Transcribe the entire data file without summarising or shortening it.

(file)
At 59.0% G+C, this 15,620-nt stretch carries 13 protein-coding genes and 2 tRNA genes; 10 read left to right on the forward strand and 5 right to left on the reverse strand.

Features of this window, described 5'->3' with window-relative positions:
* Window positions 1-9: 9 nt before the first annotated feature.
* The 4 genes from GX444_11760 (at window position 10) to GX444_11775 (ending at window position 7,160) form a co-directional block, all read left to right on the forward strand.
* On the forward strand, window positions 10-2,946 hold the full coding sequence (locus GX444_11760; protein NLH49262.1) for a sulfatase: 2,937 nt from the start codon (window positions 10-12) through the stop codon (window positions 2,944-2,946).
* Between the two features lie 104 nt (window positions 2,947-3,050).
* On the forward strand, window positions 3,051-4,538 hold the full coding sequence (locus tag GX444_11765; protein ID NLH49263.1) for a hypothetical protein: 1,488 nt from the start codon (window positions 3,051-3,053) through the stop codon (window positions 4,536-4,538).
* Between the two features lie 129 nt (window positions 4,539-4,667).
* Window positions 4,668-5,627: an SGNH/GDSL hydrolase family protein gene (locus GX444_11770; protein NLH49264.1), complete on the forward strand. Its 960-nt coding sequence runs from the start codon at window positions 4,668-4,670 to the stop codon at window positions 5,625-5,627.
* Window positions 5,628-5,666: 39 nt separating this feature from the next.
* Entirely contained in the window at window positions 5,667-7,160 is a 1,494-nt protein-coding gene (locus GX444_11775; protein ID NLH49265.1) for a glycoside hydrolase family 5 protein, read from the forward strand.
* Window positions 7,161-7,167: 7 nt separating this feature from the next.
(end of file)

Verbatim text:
At 59.0% G+C, this 15,620-nt stretch carries 13 protein-coding genes and 2 tRNA genes; 10 read left to right on the forward strand and 5 right to left on the reverse strand.

Features of this window, described 5'->3' with window-relative positions:
* Window positions 1-9: 9 nt before the first annotated feature.
* The 4 genes from GX444_11760 (at window position 10) to GX444_11775 (ending at window position 7,160) form a co-directional block, all read left to right on the forward strand.
* On the forward strand, window positions 10-2,946 hold the full coding sequence (locus GX444_11760; protein NLH49262.1) for a sulfatase: 2,937 nt from the start codon (window positions 10-12) through the stop codon (window positions 2,944-2,946).
* Between the two features lie 104 nt (window positions 2,947-3,050).
* On the forward strand, window positions 3,051-4,538 hold the full coding sequence (locus tag GX444_11765; protein ID NLH49263.1) for a hypothetical protein: 1,488 nt from the start codon (window positions 3,051-3,053) through the stop codon (window positions 4,536-4,538).
* Between the two features lie 129 nt (window positions 4,539-4,667).
* Window positions 4,668-5,627: an SGNH/GDSL hydrolase family protein gene (locus GX444_11770; protein NLH49264.1), complete on the forward strand. Its 960-nt coding sequence runs from the start codon at window positions 4,668-4,670 to the stop codon at window positions 5,625-5,627.
* Window positions 5,628-5,666: 39 nt separating this feature from the next.
* Entirely contained in the window at window positions 5,667-7,160 is a 1,494-nt protein-coding gene (locus GX444_11775; protein ID NLH49265.1) for a glycoside hydrolase family 5 protein, read from the forward strand.
* Window positions 7,161-7,167: 7 nt separating this feature from the next.